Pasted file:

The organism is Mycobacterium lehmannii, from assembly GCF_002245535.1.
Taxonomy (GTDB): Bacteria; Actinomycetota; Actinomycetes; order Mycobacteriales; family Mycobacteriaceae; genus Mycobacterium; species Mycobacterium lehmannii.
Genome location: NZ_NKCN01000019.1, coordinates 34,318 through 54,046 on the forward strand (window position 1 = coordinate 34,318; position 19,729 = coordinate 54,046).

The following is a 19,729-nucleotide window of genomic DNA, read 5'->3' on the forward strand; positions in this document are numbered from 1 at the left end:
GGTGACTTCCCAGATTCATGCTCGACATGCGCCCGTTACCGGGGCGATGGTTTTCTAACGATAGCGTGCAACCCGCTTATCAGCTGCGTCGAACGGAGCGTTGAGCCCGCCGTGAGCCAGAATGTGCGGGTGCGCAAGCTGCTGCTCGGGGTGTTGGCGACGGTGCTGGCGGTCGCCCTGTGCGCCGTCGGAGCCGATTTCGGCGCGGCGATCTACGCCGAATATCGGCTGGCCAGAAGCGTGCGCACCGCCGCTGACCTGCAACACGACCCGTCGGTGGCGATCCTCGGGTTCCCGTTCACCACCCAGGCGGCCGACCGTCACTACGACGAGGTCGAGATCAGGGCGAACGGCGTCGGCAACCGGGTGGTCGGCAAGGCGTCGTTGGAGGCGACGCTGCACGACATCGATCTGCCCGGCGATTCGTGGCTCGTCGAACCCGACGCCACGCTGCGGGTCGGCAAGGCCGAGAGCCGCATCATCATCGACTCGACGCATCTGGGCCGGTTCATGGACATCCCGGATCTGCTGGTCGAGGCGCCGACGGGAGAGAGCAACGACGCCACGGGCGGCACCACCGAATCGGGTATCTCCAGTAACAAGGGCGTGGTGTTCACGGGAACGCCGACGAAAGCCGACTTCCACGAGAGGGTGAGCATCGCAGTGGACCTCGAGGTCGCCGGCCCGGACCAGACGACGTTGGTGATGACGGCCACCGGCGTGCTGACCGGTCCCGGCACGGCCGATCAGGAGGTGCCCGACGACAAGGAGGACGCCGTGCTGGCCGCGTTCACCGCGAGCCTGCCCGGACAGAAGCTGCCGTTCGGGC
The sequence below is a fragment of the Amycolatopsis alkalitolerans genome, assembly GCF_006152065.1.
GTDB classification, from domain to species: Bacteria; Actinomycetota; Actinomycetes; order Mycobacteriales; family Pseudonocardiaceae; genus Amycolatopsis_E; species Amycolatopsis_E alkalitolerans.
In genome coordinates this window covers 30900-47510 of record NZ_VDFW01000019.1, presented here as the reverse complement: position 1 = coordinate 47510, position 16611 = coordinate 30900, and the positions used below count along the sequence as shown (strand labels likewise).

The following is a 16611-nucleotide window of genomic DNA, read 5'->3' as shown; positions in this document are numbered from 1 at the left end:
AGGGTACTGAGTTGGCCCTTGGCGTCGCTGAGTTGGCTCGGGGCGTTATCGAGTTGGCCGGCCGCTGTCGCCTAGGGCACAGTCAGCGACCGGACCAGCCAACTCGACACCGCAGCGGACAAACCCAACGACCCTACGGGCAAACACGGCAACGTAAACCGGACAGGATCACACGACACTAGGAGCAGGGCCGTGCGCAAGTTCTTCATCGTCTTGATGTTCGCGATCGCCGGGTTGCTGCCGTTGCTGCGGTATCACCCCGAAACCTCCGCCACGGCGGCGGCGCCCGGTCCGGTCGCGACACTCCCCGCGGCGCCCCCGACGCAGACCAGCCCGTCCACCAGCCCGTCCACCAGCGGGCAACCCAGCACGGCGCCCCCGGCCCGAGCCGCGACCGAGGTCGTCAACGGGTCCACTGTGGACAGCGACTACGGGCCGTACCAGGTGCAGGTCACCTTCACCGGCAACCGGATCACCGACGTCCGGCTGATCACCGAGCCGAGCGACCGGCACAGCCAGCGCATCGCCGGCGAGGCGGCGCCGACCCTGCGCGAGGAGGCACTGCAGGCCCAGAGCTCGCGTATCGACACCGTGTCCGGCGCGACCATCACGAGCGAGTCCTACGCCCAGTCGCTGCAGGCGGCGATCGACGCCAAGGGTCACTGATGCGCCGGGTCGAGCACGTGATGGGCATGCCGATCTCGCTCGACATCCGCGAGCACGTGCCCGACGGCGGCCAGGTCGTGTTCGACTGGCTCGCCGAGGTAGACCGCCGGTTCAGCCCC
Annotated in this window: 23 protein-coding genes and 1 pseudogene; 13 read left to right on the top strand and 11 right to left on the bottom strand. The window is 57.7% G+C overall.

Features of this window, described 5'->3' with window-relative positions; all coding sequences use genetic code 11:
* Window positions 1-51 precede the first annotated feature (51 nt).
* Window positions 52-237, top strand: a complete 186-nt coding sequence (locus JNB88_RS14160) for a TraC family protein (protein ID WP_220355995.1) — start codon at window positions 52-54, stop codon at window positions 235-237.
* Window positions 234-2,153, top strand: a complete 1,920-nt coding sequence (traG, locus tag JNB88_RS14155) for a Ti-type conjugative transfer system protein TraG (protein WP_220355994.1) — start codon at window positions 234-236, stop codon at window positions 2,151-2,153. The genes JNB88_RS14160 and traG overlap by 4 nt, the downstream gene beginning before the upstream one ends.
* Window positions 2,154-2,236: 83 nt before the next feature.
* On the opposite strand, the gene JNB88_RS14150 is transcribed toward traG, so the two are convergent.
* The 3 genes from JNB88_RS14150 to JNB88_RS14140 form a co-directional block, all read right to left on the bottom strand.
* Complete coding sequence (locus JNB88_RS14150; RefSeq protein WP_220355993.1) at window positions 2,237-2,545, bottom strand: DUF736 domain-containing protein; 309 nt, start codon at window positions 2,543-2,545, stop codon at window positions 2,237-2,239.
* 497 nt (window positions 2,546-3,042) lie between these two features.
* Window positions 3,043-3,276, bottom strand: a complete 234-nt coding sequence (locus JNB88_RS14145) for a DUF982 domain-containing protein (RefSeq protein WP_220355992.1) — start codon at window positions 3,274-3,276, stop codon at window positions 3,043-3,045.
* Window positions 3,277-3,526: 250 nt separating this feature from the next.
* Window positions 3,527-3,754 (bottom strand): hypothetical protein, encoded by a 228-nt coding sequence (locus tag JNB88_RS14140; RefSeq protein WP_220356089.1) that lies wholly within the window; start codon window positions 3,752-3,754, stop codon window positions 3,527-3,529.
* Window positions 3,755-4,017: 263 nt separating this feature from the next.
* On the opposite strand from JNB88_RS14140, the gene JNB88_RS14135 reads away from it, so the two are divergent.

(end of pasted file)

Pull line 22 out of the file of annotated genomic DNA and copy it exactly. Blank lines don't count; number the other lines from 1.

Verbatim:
* Window positions 3,277-3,526: 250 nt separating this feature from the next.